On Wednesday, officials overseeing the country’s vaccine effort acknowledged that vaccinations are going slower than they hoped, and they said they are working to increase the rate of vaccinations in the coming weeks.

What You Need To Know

  • Officials say the current rate of vaccinations is too slow, and they hope to speed up the process in coming weeks

  • Vaccine distribution is up to states, which each have their own vaccination plans

  • The U.S. is likely to miss its goal of vaccinating 20 million people by the end of the year

  • Officials say the lower number of vaccinations is partly due to a lag in reporting to the CDC

“We know that it should be better and we are working hard to make it better,” said Dr. Moncef Slaoui, Chief Scientific Adviser for Operation Warp Speed, in a briefing Wednesday.

Officials addressed the lower number of vaccinations as it became clear that the U.S. is likely to miss its goal of vaccinating 20 million Americans by the end of the year. Currently, the Centers for Disease Control and Prevention tracker shows just over 2.5 million administered doses, though officials say there is a lag in reporting data.

Officials working on Operation Warp Speed said they have allocated enough doses — 19.88 million — to nearly reach their year-end goal. But the actual number of shots administered falls far short of 20 million.

“We always have to continue to assess and adjust,” said General Gustave Perna, who oversees vaccine distribution, noting that he expects vaccinations to speed up as vaccines begin to be distributed to pharmacies like CVS and Walgreens.

While federal officials are in charge of securing and shipping vaccine doses, they’ve put the responsibility of giving the shots entirely on state officials, who were responsible for creating their own distribution plans.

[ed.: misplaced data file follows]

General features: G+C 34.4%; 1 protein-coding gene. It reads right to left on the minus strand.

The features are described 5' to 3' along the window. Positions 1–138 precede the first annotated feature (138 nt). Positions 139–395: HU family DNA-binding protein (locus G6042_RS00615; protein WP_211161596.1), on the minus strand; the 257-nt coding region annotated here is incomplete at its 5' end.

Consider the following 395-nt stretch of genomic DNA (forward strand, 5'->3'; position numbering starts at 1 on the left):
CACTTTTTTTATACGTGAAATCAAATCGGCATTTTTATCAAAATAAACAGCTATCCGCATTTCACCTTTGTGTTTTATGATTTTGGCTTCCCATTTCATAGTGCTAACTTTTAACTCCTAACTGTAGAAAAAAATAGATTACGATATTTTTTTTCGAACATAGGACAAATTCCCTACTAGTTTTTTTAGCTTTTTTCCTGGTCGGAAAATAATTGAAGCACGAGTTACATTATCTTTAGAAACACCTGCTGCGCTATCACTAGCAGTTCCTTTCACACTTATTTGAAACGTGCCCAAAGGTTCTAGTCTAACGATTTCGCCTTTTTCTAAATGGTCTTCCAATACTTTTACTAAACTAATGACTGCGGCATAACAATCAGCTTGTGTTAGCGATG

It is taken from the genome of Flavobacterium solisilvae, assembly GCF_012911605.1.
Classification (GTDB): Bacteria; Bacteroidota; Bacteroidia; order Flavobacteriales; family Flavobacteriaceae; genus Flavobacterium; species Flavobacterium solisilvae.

But how health departments distribute the vaccine has varied widely from state to state and even from county to county, while states like Texas have thousands of vaccines sitting on shelves, unused.

“I have a lot of confidence, personally, that the states … are working this aggressively,” Perna said Wednesday.

Officials also noted that data on the number of administered doses can sometimes be delayed in getting to the CDC by three to four days.

"There is an expected lag between shots going into arms and the data being reported," Michael Pratt, a spokesperson for Operation Warp Speed, said in a statement to Spectrum News.

Health and Human Services Secretary Alex Azar and other officials working on the vaccine have said they expect to vaccinate even more people — 30 million — in January and another 50 million in February. Now, it’s likely that states will have to catch up on December’s goal while trying to reach the next months’ thresholds.

On Wednesday, Dr. Slaoui said the country should have enough manufactured doses to vaccinate the country’s vulnerable populations by the end of March and begin making doses available to the general public starting in April.

But the slower rate of vaccinations is likely to delay that timeline unless the pace quickens in the coming days.

“We should be looking at the rate of acceleration over the coming weeks, and I hope it will be in the right direction,” Dr. Slaoui said.

Still, officials praised the quick rollout of vaccine shipments across the country. 

"These doses are being distributed at states’ direction to the American people as quickly as they are available and releasable, and the rapid availability and distribution of so many doses ... is a testament to the success of Operation Warp Speed," Pratt said.

“Everybody, collectively, should be very proud,” General Perna said. “We work every day to make sure that the vaccine gets to where it needs to be. We are out checking.”